XXXI. Of the one Oblation of Christ finished upon the Cross

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37 Responses

  1. Nonnie says:

    Agree ! “It is finished.”

  2. The last sentence is calling the Roman Catholic mass blasphemous, right?

    I mean, I’d agree with that, but doesn’t seem to sit right with most here.

  3. I agree that the RCC mass is blasphemous.

  4. Baptists, Anglicans, and Lutherans joining hands as one. Brings a tear to the eye.

  5. Gary says:

    This non-denom/denom semi charismatic not quite reformed part time fundie agrees. Offering Christ up again is blasphemous and very deceitful. We are His workmanship.

  6. Nonnie says:

    I don’t believe Anglicans are saying that a Catholic is not saved, but we have to remember that this statement (and the articles) were written during the reformation and making a statement of faith, as well as how the Church of England (AnglicanChurch) was differing from Rome, such as this article. It was a tumultuous time and people were being burned at the stake, dependant upon who was reigning monarch of England. Both Protestants and Catholics died during this time. ( mid 1500’s). Currently, there is no animosity between the CofE and the RCC ( that I am aware of). More of a live and let live, to God be the glory , through Jesus Christ, our Lord.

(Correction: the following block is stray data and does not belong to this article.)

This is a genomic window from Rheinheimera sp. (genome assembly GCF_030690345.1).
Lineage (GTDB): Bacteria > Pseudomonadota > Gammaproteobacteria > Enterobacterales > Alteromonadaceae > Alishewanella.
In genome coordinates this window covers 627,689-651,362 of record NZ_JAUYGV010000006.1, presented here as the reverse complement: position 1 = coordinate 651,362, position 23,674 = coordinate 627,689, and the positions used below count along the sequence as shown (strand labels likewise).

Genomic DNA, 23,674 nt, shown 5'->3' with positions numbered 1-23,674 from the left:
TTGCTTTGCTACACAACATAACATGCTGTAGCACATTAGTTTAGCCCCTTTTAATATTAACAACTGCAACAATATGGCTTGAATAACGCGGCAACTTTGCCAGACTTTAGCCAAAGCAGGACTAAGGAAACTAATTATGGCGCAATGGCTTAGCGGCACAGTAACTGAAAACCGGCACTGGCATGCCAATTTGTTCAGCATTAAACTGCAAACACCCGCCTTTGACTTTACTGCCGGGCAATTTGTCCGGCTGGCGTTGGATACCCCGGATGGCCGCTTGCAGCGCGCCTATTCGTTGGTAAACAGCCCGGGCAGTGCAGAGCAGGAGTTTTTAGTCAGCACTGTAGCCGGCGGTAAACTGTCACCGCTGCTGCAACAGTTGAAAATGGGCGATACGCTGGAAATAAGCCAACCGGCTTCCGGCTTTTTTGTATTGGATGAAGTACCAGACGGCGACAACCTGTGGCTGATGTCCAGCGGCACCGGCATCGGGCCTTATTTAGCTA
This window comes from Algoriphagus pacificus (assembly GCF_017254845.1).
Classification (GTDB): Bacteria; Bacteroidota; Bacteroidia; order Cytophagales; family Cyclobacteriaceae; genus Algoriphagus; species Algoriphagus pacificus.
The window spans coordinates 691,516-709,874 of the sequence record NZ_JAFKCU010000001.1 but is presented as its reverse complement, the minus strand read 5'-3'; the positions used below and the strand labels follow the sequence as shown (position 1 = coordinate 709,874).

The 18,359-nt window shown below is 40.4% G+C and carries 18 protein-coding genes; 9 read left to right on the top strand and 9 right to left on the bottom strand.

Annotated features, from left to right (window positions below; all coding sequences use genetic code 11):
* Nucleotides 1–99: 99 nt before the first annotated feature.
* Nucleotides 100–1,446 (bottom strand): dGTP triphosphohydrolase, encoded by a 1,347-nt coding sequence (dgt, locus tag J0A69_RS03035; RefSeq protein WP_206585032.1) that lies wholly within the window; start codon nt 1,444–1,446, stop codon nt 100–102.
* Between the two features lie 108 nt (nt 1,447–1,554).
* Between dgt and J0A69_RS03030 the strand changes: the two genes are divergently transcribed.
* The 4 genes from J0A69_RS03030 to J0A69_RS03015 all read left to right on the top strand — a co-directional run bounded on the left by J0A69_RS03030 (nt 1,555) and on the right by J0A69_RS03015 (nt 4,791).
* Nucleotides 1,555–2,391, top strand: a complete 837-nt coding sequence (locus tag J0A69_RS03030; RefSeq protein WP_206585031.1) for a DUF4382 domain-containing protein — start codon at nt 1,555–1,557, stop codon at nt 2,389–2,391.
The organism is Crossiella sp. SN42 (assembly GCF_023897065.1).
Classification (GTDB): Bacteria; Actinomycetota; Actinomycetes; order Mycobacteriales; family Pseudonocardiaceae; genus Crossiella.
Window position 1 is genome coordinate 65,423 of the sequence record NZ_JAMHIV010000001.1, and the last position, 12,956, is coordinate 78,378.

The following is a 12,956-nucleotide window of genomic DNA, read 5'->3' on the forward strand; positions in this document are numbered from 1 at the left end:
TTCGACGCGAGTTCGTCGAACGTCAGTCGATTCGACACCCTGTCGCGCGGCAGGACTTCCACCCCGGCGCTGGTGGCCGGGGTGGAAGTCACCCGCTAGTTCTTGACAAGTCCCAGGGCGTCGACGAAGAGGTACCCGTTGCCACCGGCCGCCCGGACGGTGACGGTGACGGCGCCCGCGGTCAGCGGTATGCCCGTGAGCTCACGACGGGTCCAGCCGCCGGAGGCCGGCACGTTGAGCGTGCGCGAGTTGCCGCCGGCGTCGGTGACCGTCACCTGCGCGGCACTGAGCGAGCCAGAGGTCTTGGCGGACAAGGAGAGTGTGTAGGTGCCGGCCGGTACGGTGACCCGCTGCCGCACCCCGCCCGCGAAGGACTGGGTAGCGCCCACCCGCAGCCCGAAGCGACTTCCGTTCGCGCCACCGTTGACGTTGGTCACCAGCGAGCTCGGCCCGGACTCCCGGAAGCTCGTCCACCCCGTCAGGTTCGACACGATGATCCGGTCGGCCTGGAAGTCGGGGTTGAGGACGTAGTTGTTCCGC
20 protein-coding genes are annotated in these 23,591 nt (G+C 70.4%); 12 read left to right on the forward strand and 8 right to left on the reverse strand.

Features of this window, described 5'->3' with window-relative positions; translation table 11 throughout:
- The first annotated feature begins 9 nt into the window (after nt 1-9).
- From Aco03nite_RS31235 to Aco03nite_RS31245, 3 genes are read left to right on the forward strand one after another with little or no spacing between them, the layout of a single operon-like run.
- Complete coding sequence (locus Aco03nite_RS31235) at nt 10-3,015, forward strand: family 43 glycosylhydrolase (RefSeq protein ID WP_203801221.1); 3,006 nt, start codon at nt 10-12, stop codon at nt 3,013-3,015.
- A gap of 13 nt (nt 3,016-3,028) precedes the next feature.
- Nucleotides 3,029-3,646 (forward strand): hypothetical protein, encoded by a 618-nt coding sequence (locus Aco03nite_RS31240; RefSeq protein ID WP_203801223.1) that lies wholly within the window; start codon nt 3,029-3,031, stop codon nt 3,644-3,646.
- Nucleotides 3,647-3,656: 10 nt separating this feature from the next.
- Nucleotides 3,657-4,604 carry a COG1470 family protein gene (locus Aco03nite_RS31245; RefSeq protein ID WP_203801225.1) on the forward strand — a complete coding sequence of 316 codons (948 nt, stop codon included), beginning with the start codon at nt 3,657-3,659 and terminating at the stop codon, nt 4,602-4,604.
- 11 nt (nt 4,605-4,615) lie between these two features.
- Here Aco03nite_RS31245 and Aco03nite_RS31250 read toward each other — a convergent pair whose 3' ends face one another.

7. Babylon's Dread says:

    This was a necessary rebuke when offered as a defense of parting with Rome. It has little relevance to us because free association is so normal. We face no consequences by departing Rome and need no justification for not being Roman.

    I am not sure that I think the mass to be blasphemous. I think it errant.

  8. Xenia says:

    I completely disagree with this article but it’s Good Friday and I will be at Church all day and cannot stick around for a discussion. There might be more to “the other side” than you all realize.

  9. Gary says:

    When I parted with Rome it was over essentials- They were a sad misguided lot. And I’m talking about the nuns and priests I knew personally.

  10. Bob says:

    I’ve been reading your threads from the Church of England and it seems to me that much of the doctrinal statements are as much political as they are attempting to define the faith.

    Isn’t this from Paul a bit simpler?

    “For the death that He died, He died to sin once for all; but the life that He lives, He lives to God. Even so consider yourselves to be dead to sin, but alive to God in Christ Jesus. Therefore do not let sin reign in your mortal body so that you obey its lusts,”Ro 6:10-12

    And Peter said this,

    “For Christ also died for sins once for all, the just for the unjust, so that He might bring us to God, having been put to death in the flesh, but made alive in the spirit;” 1 Peter 3:18

    Why is there a need for the corporate (and in the case the National) organization to define and judge what is simply put down in scripture?

  11. Bob,
    The RCC uses the same Bible.
    Read the Augsburg Confession by the Lutherans – it predates the 39 Articles – but it was done for the same purpose, to make the distinction.

    The Augsburg Confession was presented to the Emperor to show what Lutherans believed, to show that they held to the Christian faith … thus avoiding having their heads removed.